Local, state, and federal fire departments each have unique roles in protecting our country from the devastation that a fire can bring to a community. Working in the fire service is usually a dream job. It is challenging, exciting, and colleagues become like a second family. There are times when one critical incident, or too many in row can change the way someone feels about their loved ones or this great career. It is tempting to think that work can be left at work and that family is not affected by what happens at the firehouse. The reverse is also false; home life stays at home and family does not affect the job. To be a strong firefighter means staying psychologically fit to manage home and work life stressors.
I see psychological fitness as a dynamic system made up of three parts that can change quickly; I compare it to the fire triangle. Three things must be present to have a fire: fuel, oxygen and heat or ignition source. Remove one, and the fire changes drastically.
Psychological fitness can be thought of as a triangle. If one thing such as behavior, thoughts or mood is changed, psychological fitness will also change.
If a paramedic or firefighter starts thinking “woulda, coulda, shoulda, or what if?” and then withdraws from other friends and family (behavior), she could experience the anger which accompanies these self-blaming thoughts. If she changes her isolation behavior to attending a debriefing then her peers could help her with a more realistic perspective (thoughts) on the situation. This could improve her mood.
Exercising on a regular basis, speaking to peer support members and attending critical incident stress debriefing can be healthy, helpful ways to stay on top of your game and keep a good perspective on the job and life in general.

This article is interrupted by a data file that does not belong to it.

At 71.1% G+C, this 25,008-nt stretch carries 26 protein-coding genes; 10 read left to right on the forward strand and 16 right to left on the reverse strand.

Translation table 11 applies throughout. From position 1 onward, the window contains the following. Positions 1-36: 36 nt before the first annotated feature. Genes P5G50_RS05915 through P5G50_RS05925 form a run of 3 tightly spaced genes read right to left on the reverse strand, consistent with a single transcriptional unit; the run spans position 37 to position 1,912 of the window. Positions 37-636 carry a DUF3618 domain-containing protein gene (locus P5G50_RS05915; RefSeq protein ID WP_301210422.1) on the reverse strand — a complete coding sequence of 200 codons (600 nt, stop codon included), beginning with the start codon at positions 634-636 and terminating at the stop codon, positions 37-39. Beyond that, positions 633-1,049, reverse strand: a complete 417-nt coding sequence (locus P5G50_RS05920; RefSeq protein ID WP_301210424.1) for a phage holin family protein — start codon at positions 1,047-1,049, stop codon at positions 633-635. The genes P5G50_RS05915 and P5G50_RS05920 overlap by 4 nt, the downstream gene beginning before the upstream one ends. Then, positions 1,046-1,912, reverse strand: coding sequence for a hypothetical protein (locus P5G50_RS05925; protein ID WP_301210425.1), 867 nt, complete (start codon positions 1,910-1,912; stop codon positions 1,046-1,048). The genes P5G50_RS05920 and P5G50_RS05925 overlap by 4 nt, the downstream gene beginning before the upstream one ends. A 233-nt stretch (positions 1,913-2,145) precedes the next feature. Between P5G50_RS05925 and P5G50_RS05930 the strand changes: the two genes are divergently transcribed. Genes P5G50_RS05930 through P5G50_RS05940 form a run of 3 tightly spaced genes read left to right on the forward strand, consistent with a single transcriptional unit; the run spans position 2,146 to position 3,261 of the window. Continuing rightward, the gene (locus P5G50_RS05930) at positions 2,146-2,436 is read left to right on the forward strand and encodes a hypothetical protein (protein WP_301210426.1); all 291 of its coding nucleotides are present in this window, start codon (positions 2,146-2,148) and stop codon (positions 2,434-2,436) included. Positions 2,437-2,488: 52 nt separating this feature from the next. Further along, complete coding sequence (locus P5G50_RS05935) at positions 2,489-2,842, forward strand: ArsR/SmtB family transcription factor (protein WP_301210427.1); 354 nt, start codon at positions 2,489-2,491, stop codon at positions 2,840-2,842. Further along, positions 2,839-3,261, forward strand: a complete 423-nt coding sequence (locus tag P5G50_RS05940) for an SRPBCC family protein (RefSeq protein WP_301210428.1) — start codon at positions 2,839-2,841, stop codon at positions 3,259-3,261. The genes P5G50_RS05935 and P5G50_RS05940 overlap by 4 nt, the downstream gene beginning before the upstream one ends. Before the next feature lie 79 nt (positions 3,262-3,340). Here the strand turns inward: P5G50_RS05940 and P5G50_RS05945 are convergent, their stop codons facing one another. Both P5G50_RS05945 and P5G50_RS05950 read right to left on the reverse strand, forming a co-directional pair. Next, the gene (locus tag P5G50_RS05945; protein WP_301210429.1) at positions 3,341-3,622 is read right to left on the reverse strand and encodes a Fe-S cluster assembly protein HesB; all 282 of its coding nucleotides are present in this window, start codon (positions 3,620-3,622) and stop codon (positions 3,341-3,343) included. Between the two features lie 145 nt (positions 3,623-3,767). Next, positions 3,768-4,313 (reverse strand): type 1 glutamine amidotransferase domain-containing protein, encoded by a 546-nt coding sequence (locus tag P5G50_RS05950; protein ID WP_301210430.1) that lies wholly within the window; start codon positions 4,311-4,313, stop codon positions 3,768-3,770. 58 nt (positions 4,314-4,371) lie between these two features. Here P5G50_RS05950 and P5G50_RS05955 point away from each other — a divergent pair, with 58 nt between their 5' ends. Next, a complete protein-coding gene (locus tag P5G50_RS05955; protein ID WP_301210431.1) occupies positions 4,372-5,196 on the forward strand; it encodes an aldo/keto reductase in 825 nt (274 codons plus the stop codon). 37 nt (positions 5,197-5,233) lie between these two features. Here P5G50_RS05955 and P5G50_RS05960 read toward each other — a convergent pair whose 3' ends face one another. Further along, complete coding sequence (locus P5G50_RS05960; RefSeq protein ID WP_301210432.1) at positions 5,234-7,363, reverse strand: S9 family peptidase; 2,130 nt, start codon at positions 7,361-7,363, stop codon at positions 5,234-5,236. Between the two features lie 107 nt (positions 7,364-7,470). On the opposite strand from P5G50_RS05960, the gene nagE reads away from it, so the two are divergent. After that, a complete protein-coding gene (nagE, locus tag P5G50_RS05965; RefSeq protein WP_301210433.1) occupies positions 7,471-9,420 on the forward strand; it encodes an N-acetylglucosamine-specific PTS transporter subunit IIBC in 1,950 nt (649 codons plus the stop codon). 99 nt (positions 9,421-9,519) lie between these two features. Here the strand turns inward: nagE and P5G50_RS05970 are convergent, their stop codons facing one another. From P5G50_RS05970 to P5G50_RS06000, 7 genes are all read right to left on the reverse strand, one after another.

Another option is to talk to a psychologist and get a different perspective on relationships, the future or current emotional discomfort.
Are you are sick and tired of feeling sick and tired? Do you want to stop a situation from becoming any worse? Is this is the last time you want to feel this badly? Please consider making an appointment with me so that we can start to make a change in your life.
- I Love a Firefighter
- Wheels Down: Adjusting to Life After Deployment (APA Life Tools)
- The PTSD Workbook: Simple, Effective Techniques for Overcoming Traumatic Stress Symptoms
- West Cost Post-Trauma Retreat
- There is an alternative to choir practice: Peace Officers Fellowship Meetings
- The Mesothelioma Center at Asbestos.com provides the most accurate information for those affected by mesothelioma cancer including their average life expectancy, top doctors and treatment centers around the country.
- The Mesothelioma Group
- Stigma of medications
- IAFF Center of Excellence
- 5 signs your firefighter spouse has PTSD
- First Responder Culture: Meeting Cumulative Traumatic Stress with Resiliency! (Pg. 8)
- San Mateo County CISM Team
How to choose a psychologist